3. Advocating for or easily accepting the redemption of white villains or allowing them to escape severe punishment while simultaneously having Black female characters harshly punished or made to suffer for their wrongdoings, whether their character is villainous or not (e.g., Days of our Lives crafting a storyline where every white villain on the canvas, including a murderer, a rapist, and a domestic terrorist, were granted pardons and released from prison but Lani Price-Grant was left behind bars to serve her sentence or The Bold and the Beautiful having both Zoe and Flo initially suffer consequences for their parts in keeping Hope Logan separated from her daughter but Zoe’s story ending with her leaving town heartbroken and humiliated, while Flo’s has seemingly ended with her engagement to the love of her life, forgiveness from her newfound family, and a cushy position in the family business).

4. A show’s fandom singling out and treating a Black female character as if she is the sole reason their white favorite isn’t getting ___ or audiences uncritically accepting stereotypical tropes that paint Black women in a negative light for the benefit of white characters (e.g., General Hospital fans advocating for more airtime for Kristina or Elizabeth by specifically asking that Portia or Jordan be written out as opposed to one of the MANY white characters on the show, or The Young and the Restless fans having no issues with Elena being characterized as a nagging, unsupportive, constantly critical bore who only wanted to take a nap to facilitate Nate and Victoria’s affair).

Photo Credit (ABC/Christine Bartolucci)

5. Understanding that love, romance, and passion are a huge part of what viewers tune in to see…until it’s time for a Black woman to experience those things. Then suddenly it’s, “Why can’t people just be friends” or “Not everyone needs to be in a relationship” or the pointedly specific non-specific complaints regarding “a lack of chemistry” from fans or the show putting a Black woman in a relationship but having it take part largely offscreen or rarely be featured (e.g., Days of our Lives putting Allie and Chanel together and then writing absolutely nothing for them until it was time for them to break up, General Hospital managing to find a love interest for everyone from a newly divorced Carly to the diabolical Dr. Obrecht while being unwilling to so much as chemistry test Jordan Ashford with a new man or The Bold and the Beautiful deciding to derail Paris and Zende’s relationship to reduce her to nothing more than an obstacle for Quinn and Carter).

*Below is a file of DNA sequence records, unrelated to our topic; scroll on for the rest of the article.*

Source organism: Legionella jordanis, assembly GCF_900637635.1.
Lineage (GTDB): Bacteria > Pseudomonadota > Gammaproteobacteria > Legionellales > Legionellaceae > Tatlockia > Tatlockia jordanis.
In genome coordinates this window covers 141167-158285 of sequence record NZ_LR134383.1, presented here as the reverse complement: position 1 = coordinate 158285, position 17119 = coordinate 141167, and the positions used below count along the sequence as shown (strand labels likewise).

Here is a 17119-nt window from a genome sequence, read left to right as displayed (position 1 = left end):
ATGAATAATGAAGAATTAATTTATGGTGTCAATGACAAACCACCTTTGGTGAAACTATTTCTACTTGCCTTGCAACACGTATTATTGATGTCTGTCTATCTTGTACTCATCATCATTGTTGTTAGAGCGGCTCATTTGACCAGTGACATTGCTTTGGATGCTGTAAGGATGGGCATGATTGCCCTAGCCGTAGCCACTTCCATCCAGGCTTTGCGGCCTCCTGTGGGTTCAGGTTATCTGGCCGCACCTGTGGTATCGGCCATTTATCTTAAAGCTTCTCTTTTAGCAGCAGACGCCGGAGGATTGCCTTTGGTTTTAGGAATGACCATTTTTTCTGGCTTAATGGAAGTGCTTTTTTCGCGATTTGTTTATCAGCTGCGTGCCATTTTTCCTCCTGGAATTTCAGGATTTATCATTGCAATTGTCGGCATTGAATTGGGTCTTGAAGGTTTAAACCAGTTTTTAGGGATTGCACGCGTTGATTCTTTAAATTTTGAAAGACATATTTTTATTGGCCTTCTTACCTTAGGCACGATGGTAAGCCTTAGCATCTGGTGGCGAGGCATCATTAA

I know that despite the examples I just gave, some of you are still in pushback mode. I can hear all the various reasons why I’m wrong. Let’s address these hypothetical points one by one.

“No one even likes Paris, and Diamond’s acting needs work!”

It must be understood that misogynoir does not depend on whether a character is beloved or if an actress is talented. Jackée Harry is a cultural icon. From her roles on ‘227’, ‘The Women of Brewster Place’, and ‘Sister, Sister’, to her guest appearances on ‘A Black Lady Sketch Show’ and ‘Pose’, she has demonstrated talent that has kept her consistently employed and has resulted in multiple NAACP awards and an Emmy award. Despite the active and vocal fanbase for Paulina Price, the character she portrays on ‘Days of Our Lives’, and the evident talent and love for Jackée, microaggressions and misogynoir persist when Paulina becomes a topic of discussion.

“They never center Elizabeth in her stories either!”

As a dedicated fan of Elizabeth Webber since day one, I empathize and agree with these sentiments. However, it’s crucial to note that Elizabeth’s lack of focus in her stories isn’t related to her race. Conversely, Trina’s lack of centralization in her stories is directly linked to her being Black. While both characters are underserved, the underlying reasons for their treatment are distinct. Thus, while the outcomes may seem similar, it’s crucial to recognize that these situations are not equivalent.

“Janel is the better ship anyway!”

Your ship preference is irrelevant because, interestingly, they didn’t write for Janel either. Both ships had vocal, passionate, supportive fanbases, and both ships were abruptly discontinued. Ultimately, Chanel remains alone.

“All celebrities get sent hate.”